picture of the day

Billion-dollar bow

29 Comments

International Olympic Committee (IOC) President Thomas Bach, left, bows to Japanese Olympic Committee President Tsunekazu Takeda, second left, Yoshiro Mori, second right, president of the Tokyo Organizing Committee of the Olympic and Paralympic Games, and Toyota President and CEO Akio Toyoda during a press conference in Tokyo, on Friday. Toyota signed on as a worldwide Olympic sponsor Friday in a long-term deal reportedly worth nearly $1 billion. See story here.

© Japan Today

©2023 GPlusMedia Inc.

29 Comments
Login to comment

,Poor taste calling it that. The man is just trying to show some cultural understanding and manners.

11 ( +13 / -2 )

Reminds me of when Obama bowed to the Japanese Emperor. People were saying "America doesn't bow to anyone!"... Grow up.

3 ( +8 / -5 )

Yep poor taste title however the guy knows that the cheques he receives wont bounce!

Given the lack of interest in putting on winter Olympics are the summer games that for behind in the apathy department!

1 ( +5 / -4 )

In Japan, receive money and bow deeply.

-2 ( +3 / -5 )

Do not bite the hand that feeds!

-3 ( +0 / -3 )

Bowing is such a demeaning action; never felt comfortable doing it in Japan.

-12 ( +3 / -14 )

Bowing is such a demeaning action

It isn't seen as a demeaning action in Japan; more of a respectful action.

9 ( +11 / -2 )

Bowing is such a demeaning action; never felt comfortable doing it in Japan.

It's as demeaning as shaking someone's hand, or looking someone in the eyes when you talk to them.

4 ( +7 / -3 )

Funny! The origins of bowing came from allowing a samurai to cut your head off!

Money talks and BS walks! If someone agreed to give me a billion dollar deal I'd be doing more than just bowing!

1 ( +4 / -3 )

"Thanks for billion bucks. And we'll over look those nuclear details."

-2 ( +3 / -5 )

StrangerlandMAR. 14, 2015 - 01:52PM JST Bowing is such a demeaning action; never felt comfortable doing it in Japan. It's as demeaning as shaking someone's hand, or looking someone in the eyes when you talk to them.

How so? Shaking hands and looking at the other in the eye puts both parties on a level and shows mutual respect, value and trust. Bowing seems to be one person literally 'bowing' down to the other.

0 ( +5 / -5 )

Shaking hands and looking at the other in the eye puts both parties on a level and shows mutual respect, value and trust.

Bowing puts both parties on a level, and shows mutual respect, value and trust.

My point is that its arbitrary, you are painting another culture's actions with your own cultural paint brush.

Absolutely nothing wrong with bowing. Much preferable to shaking hands in my opinion, though of course that's just an opinion, not absolute fact.

0 ( +6 / -6 )

'In Japan, receive money and bow deeply.'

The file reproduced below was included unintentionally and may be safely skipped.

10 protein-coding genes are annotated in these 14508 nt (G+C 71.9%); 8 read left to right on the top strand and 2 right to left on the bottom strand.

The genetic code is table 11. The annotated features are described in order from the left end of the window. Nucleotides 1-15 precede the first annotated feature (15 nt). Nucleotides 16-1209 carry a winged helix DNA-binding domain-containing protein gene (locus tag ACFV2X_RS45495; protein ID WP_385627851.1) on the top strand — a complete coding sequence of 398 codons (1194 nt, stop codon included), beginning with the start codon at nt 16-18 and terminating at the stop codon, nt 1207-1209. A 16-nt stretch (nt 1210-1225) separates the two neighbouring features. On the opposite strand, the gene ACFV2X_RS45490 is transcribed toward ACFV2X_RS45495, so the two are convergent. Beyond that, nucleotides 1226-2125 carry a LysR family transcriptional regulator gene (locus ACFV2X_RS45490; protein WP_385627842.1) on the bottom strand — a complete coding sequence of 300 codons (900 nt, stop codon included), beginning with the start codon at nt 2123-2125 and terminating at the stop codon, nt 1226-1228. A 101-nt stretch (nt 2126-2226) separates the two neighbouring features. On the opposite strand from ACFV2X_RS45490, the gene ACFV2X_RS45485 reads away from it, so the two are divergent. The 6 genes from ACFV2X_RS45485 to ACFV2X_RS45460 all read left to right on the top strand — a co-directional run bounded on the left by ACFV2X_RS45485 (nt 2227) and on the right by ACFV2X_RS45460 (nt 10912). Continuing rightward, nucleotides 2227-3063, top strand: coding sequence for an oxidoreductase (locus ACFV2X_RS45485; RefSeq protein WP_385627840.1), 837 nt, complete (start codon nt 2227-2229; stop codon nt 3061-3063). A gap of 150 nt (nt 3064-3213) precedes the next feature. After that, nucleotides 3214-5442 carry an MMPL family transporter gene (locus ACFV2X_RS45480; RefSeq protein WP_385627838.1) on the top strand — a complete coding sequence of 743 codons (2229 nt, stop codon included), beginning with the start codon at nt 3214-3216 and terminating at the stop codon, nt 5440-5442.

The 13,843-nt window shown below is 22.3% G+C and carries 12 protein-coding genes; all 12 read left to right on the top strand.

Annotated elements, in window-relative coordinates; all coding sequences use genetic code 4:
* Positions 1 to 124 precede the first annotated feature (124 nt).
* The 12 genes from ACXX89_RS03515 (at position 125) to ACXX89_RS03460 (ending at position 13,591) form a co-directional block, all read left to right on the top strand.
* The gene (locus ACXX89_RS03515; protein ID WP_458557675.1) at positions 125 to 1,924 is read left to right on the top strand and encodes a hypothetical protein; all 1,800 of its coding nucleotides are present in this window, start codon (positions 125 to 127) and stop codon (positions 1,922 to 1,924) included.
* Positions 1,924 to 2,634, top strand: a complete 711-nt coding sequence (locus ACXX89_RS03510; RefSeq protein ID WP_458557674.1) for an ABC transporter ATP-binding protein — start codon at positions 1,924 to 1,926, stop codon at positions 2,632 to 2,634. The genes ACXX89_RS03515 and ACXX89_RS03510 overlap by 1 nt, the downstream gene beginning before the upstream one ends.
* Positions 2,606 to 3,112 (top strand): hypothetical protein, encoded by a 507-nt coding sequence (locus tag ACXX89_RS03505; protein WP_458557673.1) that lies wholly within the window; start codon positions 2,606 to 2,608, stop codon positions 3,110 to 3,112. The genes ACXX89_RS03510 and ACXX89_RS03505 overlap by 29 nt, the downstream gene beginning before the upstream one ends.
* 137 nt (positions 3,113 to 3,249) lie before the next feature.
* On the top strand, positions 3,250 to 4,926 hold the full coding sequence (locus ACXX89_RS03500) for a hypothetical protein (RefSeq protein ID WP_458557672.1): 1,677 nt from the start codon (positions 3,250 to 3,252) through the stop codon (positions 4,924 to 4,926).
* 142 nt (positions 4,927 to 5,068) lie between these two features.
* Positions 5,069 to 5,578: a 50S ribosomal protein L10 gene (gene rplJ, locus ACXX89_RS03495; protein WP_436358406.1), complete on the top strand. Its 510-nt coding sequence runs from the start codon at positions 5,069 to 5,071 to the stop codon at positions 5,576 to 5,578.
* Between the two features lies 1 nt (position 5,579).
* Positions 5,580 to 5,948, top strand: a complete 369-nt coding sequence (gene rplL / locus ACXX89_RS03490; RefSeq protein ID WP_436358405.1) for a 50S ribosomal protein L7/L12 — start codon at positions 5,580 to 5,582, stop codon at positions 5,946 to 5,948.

If that money turns out to be dodgy, bow even more deeply for the cameras.

0 ( +2 / -2 )

Bowing is such a demeaning action; never felt comfortable doing it in Japan.

Bowing does not make a person any less of a person for doing it. Understanding the culture would help you understand the people.

3 ( +4 / -1 )

Bowing is such a demeaning action; never felt comfortable doing it in Japan.

It strikes me that you probably did not feel comfortable in Japan full stop.

Nothing wrong with bowing at all.

0 ( +2 / -2 )

Bowing is a show of respect and trust. You expose the top of your head which is the most vulnerable part of the body. For those who disparage, enter a martial art discipline and learn something other than pushing your biased cultural views here.

1 ( +3 / -2 )

I generally don't deal with Japanese customers and can enjoy the comedy of watching my coworkers continually bowing to a client as he/she leaves the door. Our old manager holds the record at 13. He looked like bobble head toy. Just a nicety for me and nothing demeaning or sinister. That said, I did feel uncomfortable in a ryokan when the staff member was on her knees with her forehead nearly touching the floor. A bit too much for me.

-3 ( +1 / -4 )

impartial justiceMAR. 14, 2015 - 08:47PM JST Bowing is a show of respect and trust. You expose the top of your head which is the most vulnerable part of the body. For those who disparage, enter a martial art discipline and learn something other than pushing your biased cultural views here.

I lived in Japan for 17 years and am married to a Japanese woman. I never said I didn't respect bowing as a cultural aspect of Japan I just felt it demeaning and subservient. Some of my Japanese friends have said they feel the same way.

-5 ( +0 / -5 )

I never said I didn't respect bowing as a cultural aspect of Japan I just felt it demeaning and subservient.

? So, you are saying you respect something that you feel is demeaning and subservient? You are merely digging a deeper hole for yourself.

Some of my Japanese friends have said they feel the same way.

So? Lots of people think lots of things. That does not make them correct.

1 ( +2 / -1 )